How do you get a youth dimension in decision-making? In the president's speech upon his reelection, he said that we have a very diverse America and because of that decision-making must be a product of inclusivity. What is the best way to do this?
We try to include young people at the table as much as we can. For example, In Geneva, we had youth delegates attend part of the International Labor Organization meeting where they provided valuable input.
Most importantly, we have a president and a secretary of state that have said time and again: we stand by young people everywhere as they fulfill their aspirations. And we are here to listen.
Do you get a sense that youth movements throughout the Middle East have become discouraged by the slow pace of change or altered their expectations at all? If so, how can we sustain their energy throughout the inevitable successes and failures of activism?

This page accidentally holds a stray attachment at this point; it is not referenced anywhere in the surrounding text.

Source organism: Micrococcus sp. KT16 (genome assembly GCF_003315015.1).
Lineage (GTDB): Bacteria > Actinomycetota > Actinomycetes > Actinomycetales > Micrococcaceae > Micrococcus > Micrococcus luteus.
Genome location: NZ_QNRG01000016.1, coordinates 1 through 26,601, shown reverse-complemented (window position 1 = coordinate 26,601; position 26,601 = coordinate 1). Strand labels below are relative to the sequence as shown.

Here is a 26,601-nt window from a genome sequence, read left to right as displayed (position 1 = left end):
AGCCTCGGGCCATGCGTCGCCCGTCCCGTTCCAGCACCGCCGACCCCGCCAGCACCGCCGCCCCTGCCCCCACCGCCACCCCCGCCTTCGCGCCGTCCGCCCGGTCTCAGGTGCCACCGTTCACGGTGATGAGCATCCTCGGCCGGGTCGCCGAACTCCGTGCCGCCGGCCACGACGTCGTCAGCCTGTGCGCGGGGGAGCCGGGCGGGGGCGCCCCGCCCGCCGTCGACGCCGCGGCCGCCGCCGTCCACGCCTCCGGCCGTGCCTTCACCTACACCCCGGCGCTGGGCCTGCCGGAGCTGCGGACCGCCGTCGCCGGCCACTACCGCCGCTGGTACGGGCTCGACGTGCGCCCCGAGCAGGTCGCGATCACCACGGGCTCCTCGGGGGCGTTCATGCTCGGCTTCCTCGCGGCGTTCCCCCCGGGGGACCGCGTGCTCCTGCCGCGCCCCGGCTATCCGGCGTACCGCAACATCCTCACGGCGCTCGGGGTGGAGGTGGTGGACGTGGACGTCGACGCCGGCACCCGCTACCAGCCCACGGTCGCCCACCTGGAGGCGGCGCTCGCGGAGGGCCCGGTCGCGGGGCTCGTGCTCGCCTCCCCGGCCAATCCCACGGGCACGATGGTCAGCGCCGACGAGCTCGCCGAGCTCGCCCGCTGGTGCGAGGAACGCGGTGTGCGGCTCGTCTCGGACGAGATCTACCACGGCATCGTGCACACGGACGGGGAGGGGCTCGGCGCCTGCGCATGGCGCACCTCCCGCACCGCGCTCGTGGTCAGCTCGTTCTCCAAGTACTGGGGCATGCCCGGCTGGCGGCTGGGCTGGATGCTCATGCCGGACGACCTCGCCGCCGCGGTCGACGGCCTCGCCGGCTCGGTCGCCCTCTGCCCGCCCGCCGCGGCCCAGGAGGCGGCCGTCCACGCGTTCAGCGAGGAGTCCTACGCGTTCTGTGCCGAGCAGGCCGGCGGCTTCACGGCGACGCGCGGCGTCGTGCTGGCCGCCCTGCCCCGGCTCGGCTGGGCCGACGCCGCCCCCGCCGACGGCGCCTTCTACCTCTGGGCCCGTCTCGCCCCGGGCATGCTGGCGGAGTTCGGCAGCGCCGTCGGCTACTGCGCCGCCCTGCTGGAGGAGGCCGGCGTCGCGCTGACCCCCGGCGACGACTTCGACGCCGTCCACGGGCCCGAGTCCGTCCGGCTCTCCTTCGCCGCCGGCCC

I think some people understood change would take a long time and some people may be impatient but the reality is that for the first time they feel a voice and an agency that was recognized on the world stage. They changed the course of the world and affected a major paradigm shift. That level of empowerment doesn't go away and we are working with them to build capacity in the areas identified by them.
Who's your role model?
I watched a video of the president last week. In it he described coming to Chicago at 26-years-old wanting to make a difference and not knowing how. I related to this so strongly because the same thing happened to me. I was in the private sector but it just wasn't lighting me on fire and I had this desire, this passion to help people and understand my own legacy. The president then went on to compare his own experience to young people today. He described how passionate they are, and how they are so far ahead of where he was at their age. So I guess I agree with him, young people inspire me.